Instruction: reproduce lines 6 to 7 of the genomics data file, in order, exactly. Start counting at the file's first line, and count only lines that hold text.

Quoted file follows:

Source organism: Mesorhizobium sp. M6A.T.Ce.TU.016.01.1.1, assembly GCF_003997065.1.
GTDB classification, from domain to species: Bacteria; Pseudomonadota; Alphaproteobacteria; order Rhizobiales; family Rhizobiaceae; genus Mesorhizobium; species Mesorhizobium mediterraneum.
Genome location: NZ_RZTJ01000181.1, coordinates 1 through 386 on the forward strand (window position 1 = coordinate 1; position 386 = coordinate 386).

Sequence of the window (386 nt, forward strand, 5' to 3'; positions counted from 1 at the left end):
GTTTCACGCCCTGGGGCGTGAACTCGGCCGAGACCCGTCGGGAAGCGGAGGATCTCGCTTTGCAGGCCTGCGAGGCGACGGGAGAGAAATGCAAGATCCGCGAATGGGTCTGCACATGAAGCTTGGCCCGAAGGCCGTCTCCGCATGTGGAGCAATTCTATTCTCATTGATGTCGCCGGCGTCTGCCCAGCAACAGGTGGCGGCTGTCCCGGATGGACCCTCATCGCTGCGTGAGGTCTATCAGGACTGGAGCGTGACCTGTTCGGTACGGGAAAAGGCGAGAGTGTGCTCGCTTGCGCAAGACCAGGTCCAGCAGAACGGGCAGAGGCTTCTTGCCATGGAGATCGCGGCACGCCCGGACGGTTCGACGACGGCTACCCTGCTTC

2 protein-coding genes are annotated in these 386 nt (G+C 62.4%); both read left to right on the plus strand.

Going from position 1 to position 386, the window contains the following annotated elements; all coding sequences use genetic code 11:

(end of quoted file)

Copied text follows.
2 protein-coding genes are annotated in these 386 nt (G+C 62.4%); both read left to right on the plus strand.

Going from position 1 to position 386, the window contains the following annotated elements; all coding sequences use genetic code 11: